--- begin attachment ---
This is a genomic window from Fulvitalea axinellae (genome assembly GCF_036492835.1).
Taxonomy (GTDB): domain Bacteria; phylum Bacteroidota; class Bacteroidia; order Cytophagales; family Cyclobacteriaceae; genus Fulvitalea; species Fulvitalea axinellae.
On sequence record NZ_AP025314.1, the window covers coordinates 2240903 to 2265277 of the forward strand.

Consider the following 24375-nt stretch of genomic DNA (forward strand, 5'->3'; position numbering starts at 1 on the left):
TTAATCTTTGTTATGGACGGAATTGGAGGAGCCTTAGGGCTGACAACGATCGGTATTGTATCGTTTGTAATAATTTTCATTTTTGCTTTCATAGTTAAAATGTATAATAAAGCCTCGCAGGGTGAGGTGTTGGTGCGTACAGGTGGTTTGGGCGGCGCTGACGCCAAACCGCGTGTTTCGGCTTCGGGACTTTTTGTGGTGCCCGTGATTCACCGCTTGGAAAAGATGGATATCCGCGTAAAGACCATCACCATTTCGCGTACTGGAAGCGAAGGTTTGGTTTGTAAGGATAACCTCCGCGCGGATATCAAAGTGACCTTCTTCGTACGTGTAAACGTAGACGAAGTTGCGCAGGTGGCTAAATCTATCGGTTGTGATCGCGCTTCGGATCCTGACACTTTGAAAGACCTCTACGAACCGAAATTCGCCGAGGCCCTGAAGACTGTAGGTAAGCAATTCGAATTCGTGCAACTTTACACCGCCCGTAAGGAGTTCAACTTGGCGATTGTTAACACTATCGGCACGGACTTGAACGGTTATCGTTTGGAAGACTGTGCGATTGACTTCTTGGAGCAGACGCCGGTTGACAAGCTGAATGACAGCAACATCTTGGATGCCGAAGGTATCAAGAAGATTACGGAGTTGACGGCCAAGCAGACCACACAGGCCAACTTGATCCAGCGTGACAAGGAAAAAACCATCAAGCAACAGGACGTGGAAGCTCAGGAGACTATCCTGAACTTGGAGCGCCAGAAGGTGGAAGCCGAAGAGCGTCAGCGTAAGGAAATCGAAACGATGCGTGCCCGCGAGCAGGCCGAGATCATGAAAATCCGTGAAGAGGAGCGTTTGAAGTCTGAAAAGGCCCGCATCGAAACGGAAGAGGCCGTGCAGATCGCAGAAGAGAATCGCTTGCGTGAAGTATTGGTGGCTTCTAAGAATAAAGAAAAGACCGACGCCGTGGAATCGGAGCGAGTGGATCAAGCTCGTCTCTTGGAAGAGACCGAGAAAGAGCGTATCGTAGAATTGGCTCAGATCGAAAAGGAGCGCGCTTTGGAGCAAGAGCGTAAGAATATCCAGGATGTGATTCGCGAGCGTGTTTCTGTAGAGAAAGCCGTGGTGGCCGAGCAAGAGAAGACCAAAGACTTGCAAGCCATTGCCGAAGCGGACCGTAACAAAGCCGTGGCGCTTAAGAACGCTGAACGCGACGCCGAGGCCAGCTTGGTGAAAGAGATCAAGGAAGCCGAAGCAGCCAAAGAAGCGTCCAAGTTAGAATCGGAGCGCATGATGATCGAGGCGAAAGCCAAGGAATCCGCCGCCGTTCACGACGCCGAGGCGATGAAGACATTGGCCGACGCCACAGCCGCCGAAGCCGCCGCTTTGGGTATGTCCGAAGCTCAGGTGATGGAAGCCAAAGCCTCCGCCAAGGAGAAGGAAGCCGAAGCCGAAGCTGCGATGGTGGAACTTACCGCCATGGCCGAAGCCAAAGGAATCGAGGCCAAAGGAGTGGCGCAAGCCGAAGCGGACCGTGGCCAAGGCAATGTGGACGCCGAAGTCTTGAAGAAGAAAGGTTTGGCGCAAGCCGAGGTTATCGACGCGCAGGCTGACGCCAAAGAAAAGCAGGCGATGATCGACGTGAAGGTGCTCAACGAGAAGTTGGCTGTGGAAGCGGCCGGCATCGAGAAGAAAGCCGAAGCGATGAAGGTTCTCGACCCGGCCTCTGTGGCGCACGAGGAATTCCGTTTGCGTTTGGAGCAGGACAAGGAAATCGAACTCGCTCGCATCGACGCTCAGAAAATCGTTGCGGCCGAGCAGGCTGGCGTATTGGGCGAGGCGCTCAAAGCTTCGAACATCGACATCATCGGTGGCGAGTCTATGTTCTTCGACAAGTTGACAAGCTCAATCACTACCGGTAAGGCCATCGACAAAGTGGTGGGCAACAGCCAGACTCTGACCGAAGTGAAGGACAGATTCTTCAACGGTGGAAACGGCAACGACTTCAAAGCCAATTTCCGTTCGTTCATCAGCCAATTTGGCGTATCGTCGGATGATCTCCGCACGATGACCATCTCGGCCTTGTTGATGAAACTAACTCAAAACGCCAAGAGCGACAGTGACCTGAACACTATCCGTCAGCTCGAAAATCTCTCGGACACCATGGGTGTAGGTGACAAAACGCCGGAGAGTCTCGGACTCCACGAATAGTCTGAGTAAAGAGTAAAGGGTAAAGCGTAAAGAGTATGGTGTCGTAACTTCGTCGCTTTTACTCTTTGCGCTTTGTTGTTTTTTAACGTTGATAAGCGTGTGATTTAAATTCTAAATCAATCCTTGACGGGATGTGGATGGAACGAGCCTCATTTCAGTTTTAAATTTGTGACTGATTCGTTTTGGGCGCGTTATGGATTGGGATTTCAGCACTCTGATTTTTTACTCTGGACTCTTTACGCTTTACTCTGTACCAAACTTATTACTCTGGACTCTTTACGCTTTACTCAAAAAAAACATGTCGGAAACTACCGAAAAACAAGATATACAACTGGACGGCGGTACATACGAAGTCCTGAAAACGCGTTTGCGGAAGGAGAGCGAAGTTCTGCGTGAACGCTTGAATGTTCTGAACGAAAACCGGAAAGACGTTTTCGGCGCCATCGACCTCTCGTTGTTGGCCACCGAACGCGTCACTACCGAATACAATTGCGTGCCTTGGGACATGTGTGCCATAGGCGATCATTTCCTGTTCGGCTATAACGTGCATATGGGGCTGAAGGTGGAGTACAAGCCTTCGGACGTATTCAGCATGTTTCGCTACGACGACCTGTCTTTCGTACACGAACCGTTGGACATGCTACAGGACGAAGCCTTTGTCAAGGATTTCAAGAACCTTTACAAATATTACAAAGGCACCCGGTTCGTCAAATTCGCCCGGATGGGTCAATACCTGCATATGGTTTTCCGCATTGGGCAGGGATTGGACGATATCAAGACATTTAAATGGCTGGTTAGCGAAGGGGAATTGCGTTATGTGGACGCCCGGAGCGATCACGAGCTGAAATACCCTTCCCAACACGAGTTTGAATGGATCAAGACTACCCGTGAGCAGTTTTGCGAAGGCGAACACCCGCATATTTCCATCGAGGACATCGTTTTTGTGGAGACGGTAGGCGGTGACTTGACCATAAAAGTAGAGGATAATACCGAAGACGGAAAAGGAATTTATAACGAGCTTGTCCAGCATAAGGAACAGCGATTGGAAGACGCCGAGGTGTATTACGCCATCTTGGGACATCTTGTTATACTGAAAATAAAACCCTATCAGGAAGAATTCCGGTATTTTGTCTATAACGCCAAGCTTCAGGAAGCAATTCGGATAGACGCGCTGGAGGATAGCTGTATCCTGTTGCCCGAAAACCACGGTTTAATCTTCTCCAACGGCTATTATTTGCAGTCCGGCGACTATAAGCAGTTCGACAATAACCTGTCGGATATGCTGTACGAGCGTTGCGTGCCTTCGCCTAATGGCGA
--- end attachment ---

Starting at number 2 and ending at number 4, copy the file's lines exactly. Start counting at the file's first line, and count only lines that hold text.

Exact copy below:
Taxonomy (GTDB): domain Bacteria; phylum Bacteroidota; class Bacteroidia; order Cytophagales; family Cyclobacteriaceae; genus Fulvitalea; species Fulvitalea axinellae.
On sequence record NZ_AP025314.1, the window covers coordinates 2240903 to 2265277 of the forward strand.

Consider the following 24375-nt stretch of genomic DNA (forward strand, 5'->3'; position numbering starts at 1 on the left):